BC’s Sterile Insect Release program spreads its wings
B.C.’s sterile insect facility is looking at ways of expanding its work to meet the changing needs of the Okanagan fruit industry, including adapting a computer-modelling program developed by the University of Washington.
March 2, 2017 By Tom Walker
A non-descript building in an industrial park in the Okanagan region of B.C. could be the setting of an Alfred Hitchcock movie.
The Okanagan-Kootenay Sterile Insect Release (SIR) facility rears and sterilizes some 220 million codling moths each year. Although there are state-of-the-art procedures to rear and contain the moths (which are harmless to humans), there are always a few drifting around the hallways. After a tour of the building, a blower dusts any strays off your clothing. But you can’t help wiping at your hair every so often for hours afterward.
Those sterile codling moths are released into area apple and pear orchards throughout the growing season, as the key ingredient in a successful IPM program that has been controlling the pest in B.C. orchards for more than 20 years.
Sterile insect technology (SIT) was developed in the 1930s and first used to control screwworm pests. Scientists at the Pacific Agri-Food Research Centre (PARC) – now the Summerland Research and Development Centre – in the Okanagan town of Summerland perfected how to mass raise codling moths, sterilize them with gamma rays, and release them into pome orchards. When the sterile moths mate with wild moths, the resulting eggs are infertile and no larvae are produced. It’s those little worms that have been burrowing into apple crops in the Okanagan since the moths arrived from Europe in the early 1900s. The SIT interrupts the life cycle of the moths and lowers their populations
Since the beginning of the SIR program, wild codling moth populations have been reduced by 94 per cent, thereby cutting the amount of pesticide used against the moth by 96 per cent.
“We have stories of growers who have not had to spray for codling moth in over 15 years,” says Melissa Tesche, acting general manager of the SIR program.
SIR staff checks pheromone moth traps every week at thousands of sites across the Okanagan and Similkameen valleys. Individual moths are counted, squished and identified as wild or sterile (the sterile contain a red dye).
“If we reach a threshold of moths in a trap we might recommend that a grower spray,” says Tesche.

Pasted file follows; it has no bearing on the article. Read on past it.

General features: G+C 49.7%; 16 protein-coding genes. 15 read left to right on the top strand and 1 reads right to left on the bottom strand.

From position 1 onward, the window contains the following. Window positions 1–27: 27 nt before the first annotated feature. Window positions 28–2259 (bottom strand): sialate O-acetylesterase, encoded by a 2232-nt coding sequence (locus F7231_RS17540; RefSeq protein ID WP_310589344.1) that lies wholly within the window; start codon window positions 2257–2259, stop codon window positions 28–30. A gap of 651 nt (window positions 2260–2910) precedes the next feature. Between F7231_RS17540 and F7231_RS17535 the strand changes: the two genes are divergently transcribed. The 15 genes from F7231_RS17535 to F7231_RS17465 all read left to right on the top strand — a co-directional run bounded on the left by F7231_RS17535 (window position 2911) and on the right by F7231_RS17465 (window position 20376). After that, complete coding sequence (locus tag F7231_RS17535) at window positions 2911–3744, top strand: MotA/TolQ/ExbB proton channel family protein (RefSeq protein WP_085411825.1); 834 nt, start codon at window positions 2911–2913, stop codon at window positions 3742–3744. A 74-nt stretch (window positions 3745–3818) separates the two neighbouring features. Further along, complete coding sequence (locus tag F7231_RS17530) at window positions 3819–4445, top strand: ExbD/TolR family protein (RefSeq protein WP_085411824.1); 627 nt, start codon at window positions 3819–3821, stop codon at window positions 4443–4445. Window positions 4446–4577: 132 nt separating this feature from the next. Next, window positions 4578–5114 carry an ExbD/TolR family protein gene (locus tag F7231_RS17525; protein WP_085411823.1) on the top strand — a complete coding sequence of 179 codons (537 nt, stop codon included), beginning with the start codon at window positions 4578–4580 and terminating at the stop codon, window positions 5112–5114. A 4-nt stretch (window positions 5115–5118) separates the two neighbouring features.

That would also be based on degree-day information and predicted weather conditions.
Orchard management practices are also monitored, such as the removal of dead woodpiles (the larvae overwinter under bark) and maintaining pollinator and wild trees.
The $ 3.2-million-a-year SIR program is funded through a legislated tax levied to all valley homeowners and fruit growers and that is one of the reasons for its success, says Tesche.
“It’s not a fee for service program,” she explains. “It is area wide and mandatory.”
Every landowner in the region pays a tax that contributes 60 per cent of the costs. The remaining 40 per cent comes directly from apple and pear orchardists.
Backyard trees in the extensive urban-orchard interface zone in the Okanagan are also a focus of the program. Non-commercial host trees close to orchards are a potential source of re-population. Homeowners are legally required to control codling moths on their property (they do not receive SIT). They can spray, or remove all fruit soon after it sets. And they are urged to consider removing trees that they do not wish to maintain. SIR staff continually educate and assist backyard growers with their trees (staff don’t spray). Ultimately, staff has the legal authority to enter a private property, remove a host tree and bill the homeowner, though that is seldom necessary.
With a successful program based on technology, a high level of expertise and a dedicated staff that has “boots on the ground” in every pome orchard in the region, the SIR board is looking at ways of expanding their work to meet the changing needs of the Okanagan fruit industry.